The government’s decision to go ahead with Voluntary Retirement Schemes (VRS) for distressed state-owned companies is a good move but will have to be followed by further action in terms of reviving or strategically selling a large number of sick public sector units (PSUs) say policy watchers. On Wednesday, the Cabinet Committee on Economic Affairs approved a VRS at 2007 payscales for employees of HMT Watches, HMT Chinar Watches and HMT Bearings, completing their closure formalities and bringing the curtains down on an iconic brand of the pre-liberalisation days. Before this, the Cabinet had also approved a VRS for employees of Kolkata-based Central Inland Waterways Transport Co. and Tungabhadra Steel. It has planned one for some other sick PSUs, including Hindustan Cable. The VRS schemes for these companies are good steps that have been taken to reduce the burden on the exchequer. However, these are low-hanging fruit and bigger steps need to be taken with regard to some other PSUs, including strategic sales. It has to be a gradual approach,” said N R Bhanumurthy of the National Institute of Public Finance and Policy. Officials, including in the government, say such an approach will come through a Disinvestment Commission. For 2015-16, Finance Minister Arun Jaitley budgeted a disinvestment target is Rs 69,500 crore, of which Rs 41,000 crore was expected from five to 15 per cent stake sales in profitable and listed PSUs and Rs 28,500 crore from strategic stake sale of sick state-owned companies. While the former has gone ahead, albeit at a less than satisfactory pace, there has been absolutely nothing on strategic sales. In Parliament’s previous Budget session, Heavy Industries Minister Anant Geete had laid a list of 65 loss-making state-run companies.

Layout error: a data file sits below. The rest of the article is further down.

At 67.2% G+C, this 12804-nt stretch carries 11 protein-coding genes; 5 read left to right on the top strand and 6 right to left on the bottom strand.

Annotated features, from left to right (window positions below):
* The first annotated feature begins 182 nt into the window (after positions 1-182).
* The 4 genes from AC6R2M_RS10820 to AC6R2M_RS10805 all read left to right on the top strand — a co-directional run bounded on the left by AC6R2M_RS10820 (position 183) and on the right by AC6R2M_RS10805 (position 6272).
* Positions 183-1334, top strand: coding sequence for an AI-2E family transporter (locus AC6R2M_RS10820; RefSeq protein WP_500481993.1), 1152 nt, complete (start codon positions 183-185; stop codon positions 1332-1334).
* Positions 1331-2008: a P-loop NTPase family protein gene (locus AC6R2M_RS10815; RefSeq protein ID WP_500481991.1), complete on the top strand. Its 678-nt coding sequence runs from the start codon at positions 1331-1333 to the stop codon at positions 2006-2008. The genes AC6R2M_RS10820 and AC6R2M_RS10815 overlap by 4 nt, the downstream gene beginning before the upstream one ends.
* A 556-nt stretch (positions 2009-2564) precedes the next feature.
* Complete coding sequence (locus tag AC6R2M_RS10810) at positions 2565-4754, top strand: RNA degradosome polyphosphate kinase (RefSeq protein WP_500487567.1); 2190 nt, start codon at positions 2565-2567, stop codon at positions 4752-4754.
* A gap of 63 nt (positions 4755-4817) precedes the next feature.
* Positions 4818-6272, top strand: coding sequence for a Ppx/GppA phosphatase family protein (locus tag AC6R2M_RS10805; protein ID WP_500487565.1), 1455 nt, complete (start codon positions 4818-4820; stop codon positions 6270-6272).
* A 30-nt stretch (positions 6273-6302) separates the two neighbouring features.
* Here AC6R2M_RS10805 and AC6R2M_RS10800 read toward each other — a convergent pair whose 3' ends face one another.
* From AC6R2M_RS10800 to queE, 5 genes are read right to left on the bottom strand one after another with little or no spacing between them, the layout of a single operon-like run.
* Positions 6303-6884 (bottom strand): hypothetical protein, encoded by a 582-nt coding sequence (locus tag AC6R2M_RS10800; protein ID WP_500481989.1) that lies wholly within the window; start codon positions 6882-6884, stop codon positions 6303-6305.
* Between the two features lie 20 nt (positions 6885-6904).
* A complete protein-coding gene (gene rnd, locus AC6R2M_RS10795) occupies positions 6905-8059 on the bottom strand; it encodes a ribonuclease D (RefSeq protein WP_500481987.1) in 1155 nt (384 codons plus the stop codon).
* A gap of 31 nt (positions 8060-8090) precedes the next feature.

These included Air India, Fertilizer Corporation of India, Hindustan Shipyard, HMT, Mahanagar Telephone Nigam, Bharat Coking Coal, ITI and Scooters India. The government was said to be putting final touches to a policy framework to sell or revive loss-making state-owned companies. Including formation of a Disinvestment Commission, to be tasked with deciding whether a company can be revived with additional capital funding, its financial health could be improved by ceding part of the stake and control to private sector investors or whether it needs to be divested forthwith.
In the case of non-listed and distressed PSUs, the Commission might decide on asset sale of factories, office space, warehouses, land parcels and other facilities. "The proposed Disinvestment Commission's aim is to bypass the bureaucratic hurdles associated with such decisions and carry out strategic sales or revival in a time-bound manner," said a senior official.
The official said it would be now a political decision. "There is a need to get this Commission functioning. Some PSUs are so distressed that if their assets are sold separately, they would fetch more money than what these companies are worth," said the official, who did not wish to be named.
Sources had told Business Standard the Commission would be headed by the cabinet secretary and consist of the secretaries of departments of disinvestment, public enterprises and economic affairs, alongside those of line ministries whose PSUs are up for deliberation. It is understood the first assets to go under the block would be hotels belonging to India Tourism Development Corporation.
Apart from deciding whether a financially distressed PSU needs to be sold or not, the Commission is also likely to decide on the method of selling. If the Commission decides an unlisted entity needs to be divested forthwith, monetising its various assets could be the preferable route. Its decisions might have to be cleared by the cabinet.